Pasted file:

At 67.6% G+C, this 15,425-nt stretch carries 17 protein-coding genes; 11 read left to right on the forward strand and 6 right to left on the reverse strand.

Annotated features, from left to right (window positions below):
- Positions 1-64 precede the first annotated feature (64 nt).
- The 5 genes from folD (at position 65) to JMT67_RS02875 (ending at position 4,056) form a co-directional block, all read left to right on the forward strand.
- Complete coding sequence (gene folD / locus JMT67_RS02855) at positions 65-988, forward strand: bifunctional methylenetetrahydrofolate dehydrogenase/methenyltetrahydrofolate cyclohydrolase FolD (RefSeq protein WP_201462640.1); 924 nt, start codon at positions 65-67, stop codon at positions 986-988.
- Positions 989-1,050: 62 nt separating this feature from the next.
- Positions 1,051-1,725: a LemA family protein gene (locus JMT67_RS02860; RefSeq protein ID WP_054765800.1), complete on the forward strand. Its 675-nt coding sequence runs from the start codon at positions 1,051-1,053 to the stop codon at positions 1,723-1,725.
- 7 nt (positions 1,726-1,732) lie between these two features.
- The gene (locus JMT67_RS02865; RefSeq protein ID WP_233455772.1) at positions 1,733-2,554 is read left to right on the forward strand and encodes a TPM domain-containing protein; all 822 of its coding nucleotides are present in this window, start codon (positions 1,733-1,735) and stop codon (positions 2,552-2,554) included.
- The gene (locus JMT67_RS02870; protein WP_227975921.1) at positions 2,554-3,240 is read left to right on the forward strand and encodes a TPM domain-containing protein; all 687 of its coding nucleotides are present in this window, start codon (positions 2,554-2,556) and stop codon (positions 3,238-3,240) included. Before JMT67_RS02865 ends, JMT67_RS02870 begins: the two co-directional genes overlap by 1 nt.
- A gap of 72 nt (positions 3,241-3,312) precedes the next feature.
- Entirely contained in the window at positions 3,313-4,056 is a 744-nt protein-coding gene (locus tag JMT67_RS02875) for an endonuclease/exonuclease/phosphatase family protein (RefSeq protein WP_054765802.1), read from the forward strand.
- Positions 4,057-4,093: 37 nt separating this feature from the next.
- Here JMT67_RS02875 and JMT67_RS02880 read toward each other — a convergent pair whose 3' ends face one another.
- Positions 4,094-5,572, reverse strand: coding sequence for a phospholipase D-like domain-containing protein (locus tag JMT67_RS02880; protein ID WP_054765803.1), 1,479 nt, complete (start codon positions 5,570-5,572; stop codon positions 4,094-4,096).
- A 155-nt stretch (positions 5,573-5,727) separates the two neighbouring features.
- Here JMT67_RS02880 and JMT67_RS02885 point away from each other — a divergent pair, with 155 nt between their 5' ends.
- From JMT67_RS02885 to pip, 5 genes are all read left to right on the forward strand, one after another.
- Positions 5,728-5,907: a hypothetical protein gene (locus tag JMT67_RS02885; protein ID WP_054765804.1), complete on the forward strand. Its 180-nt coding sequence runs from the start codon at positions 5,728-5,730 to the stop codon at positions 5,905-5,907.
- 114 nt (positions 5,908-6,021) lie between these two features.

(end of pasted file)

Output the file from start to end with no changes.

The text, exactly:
At 67.6% G+C, this 15,425-nt stretch carries 17 protein-coding genes; 11 read left to right on the forward strand and 6 right to left on the reverse strand.

Annotated features, from left to right (window positions below):
- Positions 1-64 precede the first annotated feature (64 nt).
- The 5 genes from folD (at position 65) to JMT67_RS02875 (ending at position 4,056) form a co-directional block, all read left to right on the forward strand.
- Complete coding sequence (gene folD / locus JMT67_RS02855) at positions 65-988, forward strand: bifunctional methylenetetrahydrofolate dehydrogenase/methenyltetrahydrofolate cyclohydrolase FolD (RefSeq protein WP_201462640.1); 924 nt, start codon at positions 65-67, stop codon at positions 986-988.
- Positions 989-1,050: 62 nt separating this feature from the next.
- Positions 1,051-1,725: a LemA family protein gene (locus JMT67_RS02860; RefSeq protein ID WP_054765800.1), complete on the forward strand. Its 675-nt coding sequence runs from the start codon at positions 1,051-1,053 to the stop codon at positions 1,723-1,725.
- 7 nt (positions 1,726-1,732) lie between these two features.
- The gene (locus JMT67_RS02865; RefSeq protein ID WP_233455772.1) at positions 1,733-2,554 is read left to right on the forward strand and encodes a TPM domain-containing protein; all 822 of its coding nucleotides are present in this window, start codon (positions 1,733-1,735) and stop codon (positions 2,552-2,554) included.
- The gene (locus JMT67_RS02870; protein WP_227975921.1) at positions 2,554-3,240 is read left to right on the forward strand and encodes a TPM domain-containing protein; all 687 of its coding nucleotides are present in this window, start codon (positions 2,554-2,556) and stop codon (positions 3,238-3,240) included. Before JMT67_RS02865 ends, JMT67_RS02870 begins: the two co-directional genes overlap by 1 nt.
- A gap of 72 nt (positions 3,241-3,312) precedes the next feature.
- Entirely contained in the window at positions 3,313-4,056 is a 744-nt protein-coding gene (locus tag JMT67_RS02875) for an endonuclease/exonuclease/phosphatase family protein (RefSeq protein WP_054765802.1), read from the forward strand.
- Positions 4,057-4,093: 37 nt separating this feature from the next.
- Here JMT67_RS02875 and JMT67_RS02880 read toward each other — a convergent pair whose 3' ends face one another.
- Positions 4,094-5,572, reverse strand: coding sequence for a phospholipase D-like domain-containing protein (locus tag JMT67_RS02880; protein ID WP_054765803.1), 1,479 nt, complete (start codon positions 5,570-5,572; stop codon positions 4,094-4,096).
- A 155-nt stretch (positions 5,573-5,727) separates the two neighbouring features.
- Here JMT67_RS02880 and JMT67_RS02885 point away from each other — a divergent pair, with 155 nt between their 5' ends.
- From JMT67_RS02885 to pip, 5 genes are all read left to right on the forward strand, one after another.
- Positions 5,728-5,907: a hypothetical protein gene (locus tag JMT67_RS02885; protein ID WP_054765804.1), complete on the forward strand. Its 180-nt coding sequence runs from the start codon at positions 5,728-5,730 to the stop codon at positions 5,905-5,907.
- 114 nt (positions 5,908-6,021) lie between these two features.